On the choice not to give birth
By Silas Nyanchwani
My buddy, Mwangi Khimani yesterday asked, given what you know now, the experiences you have had, if you were to be given a choice on whether to be born or not, would you have applied to be born?
My answer was a definite NO. Whereas I live my life as an incurable pessimist, I harbour in my hearts a perfect, “WAKANDA” type of a world and some naive optimism that things can get better despite evidence to the contrary.
When I see young children, toddlers being exposed to the pollution in town as their mothers use them to beg, my heart bleeds. When we burn people in churches, my heart bleeds. When police shoot innocent protesters, my heart bleeds. When young people die, like in the last three weeks, I have lost two of my former schoolmates at a fairly young age, my heart cries. When I see sick people in the hospital, people involved in accidents, people involved in a terror attack, victims of domestic violence, rape, pollution, corruption and what have you, I ask God WHY?
Over the weekend, some lady was interviewed by my lady Victoria Rubadiri. The lady said she wants to remain childless for the rest of her life. It is one of those concepts most people can’t wrap their heads around. That is why she was insulted pretty badly.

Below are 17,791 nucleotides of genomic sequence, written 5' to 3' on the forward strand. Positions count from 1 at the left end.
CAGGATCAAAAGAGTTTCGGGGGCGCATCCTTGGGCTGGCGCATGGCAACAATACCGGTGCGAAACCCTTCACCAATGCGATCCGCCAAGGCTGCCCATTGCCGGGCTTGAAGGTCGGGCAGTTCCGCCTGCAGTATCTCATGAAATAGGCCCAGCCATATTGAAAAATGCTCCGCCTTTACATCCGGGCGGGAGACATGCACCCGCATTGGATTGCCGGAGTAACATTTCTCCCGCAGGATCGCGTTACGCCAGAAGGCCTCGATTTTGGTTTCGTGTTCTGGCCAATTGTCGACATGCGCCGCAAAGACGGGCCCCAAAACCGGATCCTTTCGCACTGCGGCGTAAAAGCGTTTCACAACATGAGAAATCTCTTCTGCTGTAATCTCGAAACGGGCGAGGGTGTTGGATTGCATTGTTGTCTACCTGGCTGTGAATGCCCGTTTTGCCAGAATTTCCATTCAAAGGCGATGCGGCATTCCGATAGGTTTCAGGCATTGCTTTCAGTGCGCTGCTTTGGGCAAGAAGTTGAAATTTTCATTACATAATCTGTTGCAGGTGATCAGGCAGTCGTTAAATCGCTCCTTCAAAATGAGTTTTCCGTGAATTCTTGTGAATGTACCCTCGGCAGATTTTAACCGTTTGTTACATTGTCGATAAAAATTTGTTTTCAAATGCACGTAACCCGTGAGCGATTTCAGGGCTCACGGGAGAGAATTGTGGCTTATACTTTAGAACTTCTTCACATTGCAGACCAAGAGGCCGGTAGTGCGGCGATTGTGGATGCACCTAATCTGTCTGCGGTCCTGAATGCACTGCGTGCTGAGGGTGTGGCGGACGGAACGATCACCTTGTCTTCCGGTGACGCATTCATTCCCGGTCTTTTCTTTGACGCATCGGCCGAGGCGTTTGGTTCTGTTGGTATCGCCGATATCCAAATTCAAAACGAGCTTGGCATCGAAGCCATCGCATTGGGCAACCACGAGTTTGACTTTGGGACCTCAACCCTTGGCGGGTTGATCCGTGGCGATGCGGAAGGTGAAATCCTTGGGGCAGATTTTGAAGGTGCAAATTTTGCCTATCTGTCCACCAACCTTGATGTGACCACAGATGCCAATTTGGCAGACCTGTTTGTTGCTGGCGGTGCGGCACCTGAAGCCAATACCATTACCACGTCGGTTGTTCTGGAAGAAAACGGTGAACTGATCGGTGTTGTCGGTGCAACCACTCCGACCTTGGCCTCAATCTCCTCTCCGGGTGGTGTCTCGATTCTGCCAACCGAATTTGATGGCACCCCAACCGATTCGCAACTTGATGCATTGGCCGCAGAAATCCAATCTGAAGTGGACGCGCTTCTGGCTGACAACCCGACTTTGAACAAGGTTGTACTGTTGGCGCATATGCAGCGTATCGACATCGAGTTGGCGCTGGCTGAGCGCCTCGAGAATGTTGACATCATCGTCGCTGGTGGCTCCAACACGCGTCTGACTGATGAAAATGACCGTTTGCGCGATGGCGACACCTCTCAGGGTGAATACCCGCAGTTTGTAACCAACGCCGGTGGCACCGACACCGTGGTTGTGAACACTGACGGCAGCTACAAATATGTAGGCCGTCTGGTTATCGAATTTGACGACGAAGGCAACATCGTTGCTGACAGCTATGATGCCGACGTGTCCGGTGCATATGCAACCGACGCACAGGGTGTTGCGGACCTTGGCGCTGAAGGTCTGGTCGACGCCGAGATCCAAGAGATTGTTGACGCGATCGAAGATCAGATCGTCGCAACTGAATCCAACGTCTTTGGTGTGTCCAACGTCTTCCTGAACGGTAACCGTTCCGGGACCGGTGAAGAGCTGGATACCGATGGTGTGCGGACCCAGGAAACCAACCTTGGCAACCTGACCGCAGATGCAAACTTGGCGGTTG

Last year, the New Yorker Magazine did a very good profile of the South African philosopher, David Benatar, dubbed as the most pessimist philosopher in the world. He is an anti-natalist: People who believe that life is so bad, so painful, that human beings should stop having children for reasons of compassion.
“While good people go to great lengths to spare their children from suffering, few of them seem to notice that the one (and only) guaranteed way to prevent all the suffering of their children is not to bring those children into existence in the first place,” Benatar wrote in his 2006 book, Better Never to Have Been: The Harm of Coming Into Existence.” (As quoted in the New Yorker.)
This is an idea that I once possessed. That I married and I have a daughter, I don’t how that happened. Do I regret having broken my youthful idealism creed of never marrying and giving birth? Only to an extent that I can’t afford to live without the little girl.
Anti-natalism is a choice worth thinking about. But in life, I learned at a young age never to take extremes. It is always safer to be somewhere in the middle.
As a Christian, I do believe that there is a divine pre-destination to our being on earth.
I have been to a labour ward. I saw women dragging their feet in pain, cursing and crying as the pains grew excruciatingly. I have seen them lean on walls, hang on the rails, crying that they want to die. I have heard them cry, such scary screaming, it deafens you. It is messy in the labour ward. You would wonder how a woman can ever choose to give birth again?
But they do. Our grandmothers used to pop them out like 10-13. For a corporate woman , two is more than enough, always delivered through the caesarian section, some argue because, they don’t want to tamper with the sexual lifestyle after birth.